Long-term benefits to tree growth from improved soils, say US researchers

Support for rehabilitating urban soils before planting trees has come from new research in Virginia, USA, which measured its effect on tree growth over six years.

Arlington, VA - image: Ron Cogswell
Arlington, VA - image: Ron Cogswell

They evaluated the growth, canopy development, and physiological response to soil rehabilitation of five tree species over six years in an experimental site pre-treated to replicate typical land development.

After six years, trees on plots which had undergone "profile rebuilding" (compost amendment via subsoiling to 60cm depth, topsoil and rototilling) "matched or surpassed" those in undisturbed agricultural soil in their trunk cross-sectional area and canopy area. The effect was least pronounced in Quercus bicolor (the swamp white oak) while Ulmus 'Morton' showed an 84 per cent gain in canopy area.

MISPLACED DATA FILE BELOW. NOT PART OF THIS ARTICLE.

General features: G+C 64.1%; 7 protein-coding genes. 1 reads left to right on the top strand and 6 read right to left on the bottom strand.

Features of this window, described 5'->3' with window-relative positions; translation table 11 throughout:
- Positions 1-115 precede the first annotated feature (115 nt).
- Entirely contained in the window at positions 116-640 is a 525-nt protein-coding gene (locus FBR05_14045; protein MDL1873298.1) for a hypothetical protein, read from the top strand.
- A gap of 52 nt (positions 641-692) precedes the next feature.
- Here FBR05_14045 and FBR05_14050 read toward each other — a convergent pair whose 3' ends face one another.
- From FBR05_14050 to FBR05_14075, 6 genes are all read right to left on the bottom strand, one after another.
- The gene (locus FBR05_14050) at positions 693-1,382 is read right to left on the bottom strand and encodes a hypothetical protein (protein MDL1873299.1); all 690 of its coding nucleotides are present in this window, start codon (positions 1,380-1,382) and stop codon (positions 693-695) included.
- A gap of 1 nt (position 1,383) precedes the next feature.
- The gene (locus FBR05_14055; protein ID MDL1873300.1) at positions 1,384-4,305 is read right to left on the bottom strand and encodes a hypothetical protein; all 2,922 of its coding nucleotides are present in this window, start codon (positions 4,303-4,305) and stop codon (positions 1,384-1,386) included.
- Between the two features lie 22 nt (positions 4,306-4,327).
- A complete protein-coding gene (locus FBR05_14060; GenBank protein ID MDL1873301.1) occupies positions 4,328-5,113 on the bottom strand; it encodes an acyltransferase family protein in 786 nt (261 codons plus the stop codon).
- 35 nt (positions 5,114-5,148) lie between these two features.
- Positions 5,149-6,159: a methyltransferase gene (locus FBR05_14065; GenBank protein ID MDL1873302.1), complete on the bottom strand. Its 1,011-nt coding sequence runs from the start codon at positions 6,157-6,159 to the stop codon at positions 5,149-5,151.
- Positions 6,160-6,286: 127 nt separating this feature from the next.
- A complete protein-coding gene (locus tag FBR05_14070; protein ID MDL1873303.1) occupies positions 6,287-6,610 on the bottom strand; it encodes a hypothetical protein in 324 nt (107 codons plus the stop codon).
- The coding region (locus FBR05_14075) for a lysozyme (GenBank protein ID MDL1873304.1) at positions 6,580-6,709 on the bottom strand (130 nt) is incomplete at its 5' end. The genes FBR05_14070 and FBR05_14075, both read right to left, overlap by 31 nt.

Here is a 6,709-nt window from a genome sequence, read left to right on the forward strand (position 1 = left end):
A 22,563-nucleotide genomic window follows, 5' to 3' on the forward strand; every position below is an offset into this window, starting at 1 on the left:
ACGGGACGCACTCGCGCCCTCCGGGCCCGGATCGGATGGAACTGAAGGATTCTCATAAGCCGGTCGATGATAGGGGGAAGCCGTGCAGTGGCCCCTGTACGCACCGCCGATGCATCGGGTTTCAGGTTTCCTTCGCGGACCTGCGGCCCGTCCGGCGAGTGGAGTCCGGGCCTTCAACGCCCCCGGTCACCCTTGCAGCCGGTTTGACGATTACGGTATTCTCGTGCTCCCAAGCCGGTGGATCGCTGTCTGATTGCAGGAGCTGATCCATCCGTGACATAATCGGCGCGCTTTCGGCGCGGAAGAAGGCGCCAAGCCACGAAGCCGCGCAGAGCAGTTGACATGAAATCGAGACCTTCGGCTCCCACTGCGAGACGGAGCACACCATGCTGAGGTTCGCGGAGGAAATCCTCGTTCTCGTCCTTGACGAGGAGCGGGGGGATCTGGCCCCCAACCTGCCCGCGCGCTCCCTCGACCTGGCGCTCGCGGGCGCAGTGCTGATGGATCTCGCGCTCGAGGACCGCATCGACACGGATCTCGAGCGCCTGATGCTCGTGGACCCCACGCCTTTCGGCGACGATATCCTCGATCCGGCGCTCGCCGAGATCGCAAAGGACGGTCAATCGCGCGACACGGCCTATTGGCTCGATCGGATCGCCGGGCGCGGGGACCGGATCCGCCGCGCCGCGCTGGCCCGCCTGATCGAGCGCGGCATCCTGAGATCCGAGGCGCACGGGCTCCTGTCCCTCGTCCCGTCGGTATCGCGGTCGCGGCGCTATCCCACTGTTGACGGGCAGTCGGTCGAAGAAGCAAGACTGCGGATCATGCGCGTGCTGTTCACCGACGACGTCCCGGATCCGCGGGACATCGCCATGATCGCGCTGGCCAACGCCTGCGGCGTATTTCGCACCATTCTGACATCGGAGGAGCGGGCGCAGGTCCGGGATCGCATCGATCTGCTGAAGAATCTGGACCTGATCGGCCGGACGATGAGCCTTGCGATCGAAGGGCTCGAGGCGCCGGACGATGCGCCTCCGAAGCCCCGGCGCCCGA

In a second experiment evaluating growth and establishment of three additional species one year after soil rehabilitation in urban sites in Arlington County, Virginia, profile rebuilding resulted in 77 per cent trunk cross-sectional area growth after one year.

"Plant and soil-water relations may also be altered by rehabilitation, possibly contributing to its potential as a tool for stormwater mitigation," the researchers suggest, and conclude: "Rehabilitation accelerates establishment and growth of urban trees planted in compacted urban soils indicating that the below-ground environment should be a key component in policy and decision making."

The results are published in Urban Forestry & Urban Greening.

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